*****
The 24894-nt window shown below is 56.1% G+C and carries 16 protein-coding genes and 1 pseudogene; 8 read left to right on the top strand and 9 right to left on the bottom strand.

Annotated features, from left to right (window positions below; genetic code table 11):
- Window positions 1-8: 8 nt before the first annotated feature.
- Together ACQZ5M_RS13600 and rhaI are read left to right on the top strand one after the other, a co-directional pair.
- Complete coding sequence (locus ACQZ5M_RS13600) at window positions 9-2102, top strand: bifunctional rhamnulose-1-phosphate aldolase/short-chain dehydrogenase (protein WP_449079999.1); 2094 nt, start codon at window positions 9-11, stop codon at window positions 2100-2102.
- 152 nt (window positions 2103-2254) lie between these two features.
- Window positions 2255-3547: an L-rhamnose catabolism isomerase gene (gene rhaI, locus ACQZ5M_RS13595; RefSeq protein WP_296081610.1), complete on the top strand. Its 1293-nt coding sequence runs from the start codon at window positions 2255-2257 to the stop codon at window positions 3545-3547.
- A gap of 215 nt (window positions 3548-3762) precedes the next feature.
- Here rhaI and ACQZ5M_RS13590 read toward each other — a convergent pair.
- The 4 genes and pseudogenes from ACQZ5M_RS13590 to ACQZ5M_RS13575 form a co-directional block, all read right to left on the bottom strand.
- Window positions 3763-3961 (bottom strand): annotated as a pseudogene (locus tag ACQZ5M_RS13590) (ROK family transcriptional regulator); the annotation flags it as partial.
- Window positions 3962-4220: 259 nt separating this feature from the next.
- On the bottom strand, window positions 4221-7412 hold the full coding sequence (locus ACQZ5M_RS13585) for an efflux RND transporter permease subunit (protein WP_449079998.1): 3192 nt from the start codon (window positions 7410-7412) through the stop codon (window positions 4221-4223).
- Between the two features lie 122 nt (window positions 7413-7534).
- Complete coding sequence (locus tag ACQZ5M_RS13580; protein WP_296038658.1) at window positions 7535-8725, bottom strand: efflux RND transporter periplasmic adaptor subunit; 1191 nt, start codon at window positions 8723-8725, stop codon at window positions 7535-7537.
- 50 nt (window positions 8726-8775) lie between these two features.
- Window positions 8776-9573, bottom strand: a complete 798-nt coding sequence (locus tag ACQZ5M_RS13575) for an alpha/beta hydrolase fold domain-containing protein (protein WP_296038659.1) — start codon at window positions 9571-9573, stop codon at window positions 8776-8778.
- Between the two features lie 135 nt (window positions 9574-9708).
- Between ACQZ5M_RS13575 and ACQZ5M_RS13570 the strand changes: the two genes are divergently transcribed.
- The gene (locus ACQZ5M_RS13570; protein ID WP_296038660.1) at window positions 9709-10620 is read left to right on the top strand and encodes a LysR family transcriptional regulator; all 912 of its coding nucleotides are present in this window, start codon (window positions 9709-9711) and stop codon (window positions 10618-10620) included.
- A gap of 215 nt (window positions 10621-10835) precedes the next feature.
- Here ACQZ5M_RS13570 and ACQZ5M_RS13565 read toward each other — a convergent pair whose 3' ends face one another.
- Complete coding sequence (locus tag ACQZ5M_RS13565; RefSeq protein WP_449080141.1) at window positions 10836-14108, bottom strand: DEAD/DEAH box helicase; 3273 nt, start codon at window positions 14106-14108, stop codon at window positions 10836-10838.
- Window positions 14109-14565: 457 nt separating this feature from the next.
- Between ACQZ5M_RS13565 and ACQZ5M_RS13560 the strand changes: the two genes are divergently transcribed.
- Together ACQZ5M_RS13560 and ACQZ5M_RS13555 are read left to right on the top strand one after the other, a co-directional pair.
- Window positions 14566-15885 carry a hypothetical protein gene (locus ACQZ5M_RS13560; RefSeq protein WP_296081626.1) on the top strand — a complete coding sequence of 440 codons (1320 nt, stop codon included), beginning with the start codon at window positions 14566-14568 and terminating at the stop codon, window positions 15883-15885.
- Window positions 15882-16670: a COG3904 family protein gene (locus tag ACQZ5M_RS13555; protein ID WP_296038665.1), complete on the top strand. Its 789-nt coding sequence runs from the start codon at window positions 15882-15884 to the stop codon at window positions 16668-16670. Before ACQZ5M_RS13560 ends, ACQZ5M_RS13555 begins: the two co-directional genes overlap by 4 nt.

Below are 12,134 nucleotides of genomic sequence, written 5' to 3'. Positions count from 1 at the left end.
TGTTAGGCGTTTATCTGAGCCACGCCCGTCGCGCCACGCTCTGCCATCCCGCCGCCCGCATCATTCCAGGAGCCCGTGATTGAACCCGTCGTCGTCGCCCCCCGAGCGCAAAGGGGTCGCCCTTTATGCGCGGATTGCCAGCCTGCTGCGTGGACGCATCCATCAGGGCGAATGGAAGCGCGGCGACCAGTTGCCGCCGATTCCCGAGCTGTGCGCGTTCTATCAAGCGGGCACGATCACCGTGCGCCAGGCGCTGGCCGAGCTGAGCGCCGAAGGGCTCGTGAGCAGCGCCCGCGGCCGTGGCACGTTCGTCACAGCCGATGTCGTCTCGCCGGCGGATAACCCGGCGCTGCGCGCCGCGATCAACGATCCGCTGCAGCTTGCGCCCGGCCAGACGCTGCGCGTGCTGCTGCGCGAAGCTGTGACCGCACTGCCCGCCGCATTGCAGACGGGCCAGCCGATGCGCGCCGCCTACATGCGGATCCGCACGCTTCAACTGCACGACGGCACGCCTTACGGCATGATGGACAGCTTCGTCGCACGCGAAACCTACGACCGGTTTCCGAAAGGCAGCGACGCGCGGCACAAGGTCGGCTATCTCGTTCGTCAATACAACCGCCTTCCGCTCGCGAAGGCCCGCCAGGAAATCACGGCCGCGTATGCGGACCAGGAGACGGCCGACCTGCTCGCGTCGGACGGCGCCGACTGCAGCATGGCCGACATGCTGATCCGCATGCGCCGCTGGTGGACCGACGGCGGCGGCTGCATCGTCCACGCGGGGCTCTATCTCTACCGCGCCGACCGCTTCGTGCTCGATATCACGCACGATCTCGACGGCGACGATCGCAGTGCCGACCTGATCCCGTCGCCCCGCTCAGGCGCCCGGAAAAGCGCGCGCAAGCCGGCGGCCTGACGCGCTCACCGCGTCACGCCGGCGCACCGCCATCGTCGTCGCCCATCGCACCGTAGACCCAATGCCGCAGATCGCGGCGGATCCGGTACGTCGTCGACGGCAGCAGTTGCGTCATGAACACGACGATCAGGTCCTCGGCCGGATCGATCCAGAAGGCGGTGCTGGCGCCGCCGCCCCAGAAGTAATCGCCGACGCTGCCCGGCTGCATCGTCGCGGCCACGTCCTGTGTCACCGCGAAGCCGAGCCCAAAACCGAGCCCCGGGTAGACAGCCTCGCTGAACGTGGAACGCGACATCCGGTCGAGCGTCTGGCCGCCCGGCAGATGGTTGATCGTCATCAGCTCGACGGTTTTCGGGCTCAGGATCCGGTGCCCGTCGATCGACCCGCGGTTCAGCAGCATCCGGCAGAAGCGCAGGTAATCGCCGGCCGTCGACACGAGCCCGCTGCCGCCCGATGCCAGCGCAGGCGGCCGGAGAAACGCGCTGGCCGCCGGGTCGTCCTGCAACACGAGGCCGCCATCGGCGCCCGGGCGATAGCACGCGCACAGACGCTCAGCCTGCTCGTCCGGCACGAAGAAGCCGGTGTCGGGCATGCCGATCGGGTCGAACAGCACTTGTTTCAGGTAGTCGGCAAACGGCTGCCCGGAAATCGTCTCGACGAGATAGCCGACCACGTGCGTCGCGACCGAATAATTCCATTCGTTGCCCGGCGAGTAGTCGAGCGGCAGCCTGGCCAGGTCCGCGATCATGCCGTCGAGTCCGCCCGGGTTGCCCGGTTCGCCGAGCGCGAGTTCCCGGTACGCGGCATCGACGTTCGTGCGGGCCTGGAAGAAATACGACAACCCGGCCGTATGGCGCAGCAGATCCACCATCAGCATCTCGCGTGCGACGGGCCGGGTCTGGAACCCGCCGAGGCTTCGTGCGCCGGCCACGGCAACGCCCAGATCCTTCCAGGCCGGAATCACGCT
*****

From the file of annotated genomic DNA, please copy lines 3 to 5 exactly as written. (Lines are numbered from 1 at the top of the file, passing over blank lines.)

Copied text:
- Window positions 1-8: 8 nt before the first annotated feature.
- Together ACQZ5M_RS13600 and rhaI are read left to right on the top strand one after the other, a co-directional pair.
- Complete coding sequence (locus ACQZ5M_RS13600) at window positions 9-2102, top strand: bifunctional rhamnulose-1-phosphate aldolase/short-chain dehydrogenase (protein WP_449079999.1); 2094 nt, start codon at window positions 9-11, stop codon at window positions 2100-2102.